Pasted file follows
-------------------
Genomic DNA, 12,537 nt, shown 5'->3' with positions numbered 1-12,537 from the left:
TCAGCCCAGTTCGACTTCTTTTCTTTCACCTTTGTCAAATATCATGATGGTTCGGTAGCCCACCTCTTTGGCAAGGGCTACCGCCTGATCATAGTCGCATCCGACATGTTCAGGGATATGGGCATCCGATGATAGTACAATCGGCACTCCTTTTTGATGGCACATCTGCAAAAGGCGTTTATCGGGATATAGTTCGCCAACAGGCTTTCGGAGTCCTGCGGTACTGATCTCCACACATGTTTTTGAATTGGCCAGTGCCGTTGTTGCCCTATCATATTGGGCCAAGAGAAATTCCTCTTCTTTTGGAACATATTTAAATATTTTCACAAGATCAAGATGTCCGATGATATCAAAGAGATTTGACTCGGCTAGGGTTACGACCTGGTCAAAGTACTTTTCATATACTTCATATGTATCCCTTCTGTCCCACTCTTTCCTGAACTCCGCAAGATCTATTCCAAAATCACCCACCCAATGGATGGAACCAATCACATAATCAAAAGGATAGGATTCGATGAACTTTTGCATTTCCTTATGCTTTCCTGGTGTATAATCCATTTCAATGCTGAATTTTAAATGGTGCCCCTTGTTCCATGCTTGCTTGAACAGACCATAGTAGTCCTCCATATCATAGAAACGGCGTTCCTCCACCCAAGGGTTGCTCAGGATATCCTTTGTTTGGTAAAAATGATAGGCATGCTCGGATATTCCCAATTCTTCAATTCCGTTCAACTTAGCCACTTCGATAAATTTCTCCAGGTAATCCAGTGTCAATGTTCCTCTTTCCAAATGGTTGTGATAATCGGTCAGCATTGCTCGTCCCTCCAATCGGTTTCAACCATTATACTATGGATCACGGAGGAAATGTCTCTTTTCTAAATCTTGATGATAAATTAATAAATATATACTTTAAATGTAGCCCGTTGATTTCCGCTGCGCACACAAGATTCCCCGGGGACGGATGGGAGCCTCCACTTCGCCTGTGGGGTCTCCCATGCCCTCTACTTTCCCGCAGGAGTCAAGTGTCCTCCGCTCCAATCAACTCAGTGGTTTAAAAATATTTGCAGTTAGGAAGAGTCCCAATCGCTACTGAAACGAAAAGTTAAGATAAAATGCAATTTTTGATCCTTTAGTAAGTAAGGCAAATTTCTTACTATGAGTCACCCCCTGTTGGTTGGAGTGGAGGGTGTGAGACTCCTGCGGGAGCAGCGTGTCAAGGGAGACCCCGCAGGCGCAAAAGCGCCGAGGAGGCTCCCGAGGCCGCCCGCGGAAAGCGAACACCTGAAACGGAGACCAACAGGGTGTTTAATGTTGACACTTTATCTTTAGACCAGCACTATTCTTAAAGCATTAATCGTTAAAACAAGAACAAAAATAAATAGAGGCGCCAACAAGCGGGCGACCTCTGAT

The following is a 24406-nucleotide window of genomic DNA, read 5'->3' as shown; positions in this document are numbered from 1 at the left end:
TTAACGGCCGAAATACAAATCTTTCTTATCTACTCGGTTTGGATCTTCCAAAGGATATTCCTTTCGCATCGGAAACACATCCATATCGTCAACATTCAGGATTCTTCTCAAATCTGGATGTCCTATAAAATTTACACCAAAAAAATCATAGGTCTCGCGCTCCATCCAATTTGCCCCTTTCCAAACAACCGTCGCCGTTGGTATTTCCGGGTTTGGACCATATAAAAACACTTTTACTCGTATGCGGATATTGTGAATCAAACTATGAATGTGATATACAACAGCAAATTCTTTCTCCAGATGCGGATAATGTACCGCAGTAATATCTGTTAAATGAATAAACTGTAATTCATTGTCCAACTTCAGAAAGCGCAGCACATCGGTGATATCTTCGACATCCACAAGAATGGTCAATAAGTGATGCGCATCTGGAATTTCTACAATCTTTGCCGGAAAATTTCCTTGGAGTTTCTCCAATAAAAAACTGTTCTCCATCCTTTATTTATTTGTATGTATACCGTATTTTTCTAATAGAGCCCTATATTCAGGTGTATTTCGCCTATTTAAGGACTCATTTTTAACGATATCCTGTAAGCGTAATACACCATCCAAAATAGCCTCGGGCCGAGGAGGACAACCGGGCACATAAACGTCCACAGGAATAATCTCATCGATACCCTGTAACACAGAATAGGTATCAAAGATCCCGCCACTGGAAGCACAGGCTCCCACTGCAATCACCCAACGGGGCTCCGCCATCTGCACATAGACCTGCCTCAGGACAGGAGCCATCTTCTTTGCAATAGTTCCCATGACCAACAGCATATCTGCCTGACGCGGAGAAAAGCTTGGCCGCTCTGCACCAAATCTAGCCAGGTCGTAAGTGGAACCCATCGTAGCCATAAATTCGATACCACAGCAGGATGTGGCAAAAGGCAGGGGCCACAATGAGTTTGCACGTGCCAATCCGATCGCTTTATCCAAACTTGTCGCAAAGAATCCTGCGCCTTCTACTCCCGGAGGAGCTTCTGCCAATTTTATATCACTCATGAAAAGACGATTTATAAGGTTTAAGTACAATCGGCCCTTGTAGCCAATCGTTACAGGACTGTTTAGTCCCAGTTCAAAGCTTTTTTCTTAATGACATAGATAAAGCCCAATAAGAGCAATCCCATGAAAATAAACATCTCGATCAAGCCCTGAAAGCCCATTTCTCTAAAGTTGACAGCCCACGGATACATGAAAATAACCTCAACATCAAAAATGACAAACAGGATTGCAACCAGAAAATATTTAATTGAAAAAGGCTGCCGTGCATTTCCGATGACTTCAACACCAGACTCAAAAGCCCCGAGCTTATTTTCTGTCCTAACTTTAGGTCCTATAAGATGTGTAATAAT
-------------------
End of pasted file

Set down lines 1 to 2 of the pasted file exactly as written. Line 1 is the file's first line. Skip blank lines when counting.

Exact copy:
Genomic DNA, 12,537 nt, shown 5'->3' with positions numbered 1-12,537 from the left:
TCAGCCCAGTTCGACTTCTTTTCTTTCACCTTTGTCAAATATCATGATGGTTCGGTAGCCCACCTCTTTGGCAAGGGCTACCGCCTGATCATAGTCGCATCCGACATGTTCAGGGATATGGGCATCCGATGATAGTACAATCGGCACTCCTTTTTGATGGCACATCTGCAAAAGGCGTTTATCGGGATATAGTTCGCCAACAGGCTTTCGGAGTCCTGCGGTACTGATCTCCACACATGTTTTTGAATTGGCCAGTGCCGTTGTTGCCCTATCATATTGGGCCAAGAGAAATTCCTCTTCTTTTGGAACATATTTAAATATTTTCACAAGATCAAGATGTCCGATGATATCAAAGAGATTTGACTCGGCTAGGGTTACGACCTGGTCAAAGTACTTTTCATATACTTCATATGTATCCCTTCTGTCCCACTCTTTCCTGAACTCCGCAAGATCTATTCCAAAATCACCCACCCAATGGATGGAACCAATCACATAATCAAAAGGATAGGATTCGATGAACTTTTGCATTTCCTTATGCTTTCCTGGTGTATAATCCATTTCAATGCTGAATTTTAAATGGTGCCCCTTGTTCCATGCTTGCTTGAACAGACCATAGTAGTCCTCCATATCATAGAAACGGCGTTCCTCCACCCAAGGGTTGCTCAGGATATCCTTTGTTTGGTAAAAATGATAGGCATGCTCGGATATTCCCAATTCTTCAATTCCGTTCAACTTAGCCACTTCGATAAATTTCTCCAGGTAATCCAGTGTCAATGTTCCTCTTTCCAAATGGTTGTGATAATCGGTCAGCATTGCTCGTCCCTCCAATCGGTTTCAACCATTATACTATGGATCACGGAGGAAATGTCTCTTTTCTAAATCTTGATGATAAATTAATAAATATATACTTTAAATGTAGCCCGTTGATTTCCGCTGCGCACACAAGATTCCCCGGGGACGGATGGGAGCCTCCACTTCGCCTGTGGGGTCTCCCATGCCCTCTACTTTCCCGCAGGAGTCAAGTGTCCTCCGCTCCAATCAACTCAGTGGTTTAAAAATATTTGCAGTTAGGAAGAGTCCCAATCGCTACTGAAACGAAAAGTTAAGATAAAATGCAATTTTTGATCCTTTAGTAAGTAAGGCAAATTTCTTACTATGAGTCACCCCCTGTTGGTTGGAGTGGAGGGTGTGAGACTCCTGCGGGAGCAGCGTGTCAAGGGAGACCCCGCAGGCGCAAAAGCGCCGAGGAGGCTCCCGAGGCCGCCCGCGGAAAGCGAACACCTGAAACGGAGACCAACAGGGTGTTTAATGTTGACACTTTATCTTTAGACCAGCACTATTCTTAAAGCATTAATCGTTAAAACAAGAACAAAAATAAATAGAGGCGCCAACAAGCGGGCGACCTCTGAT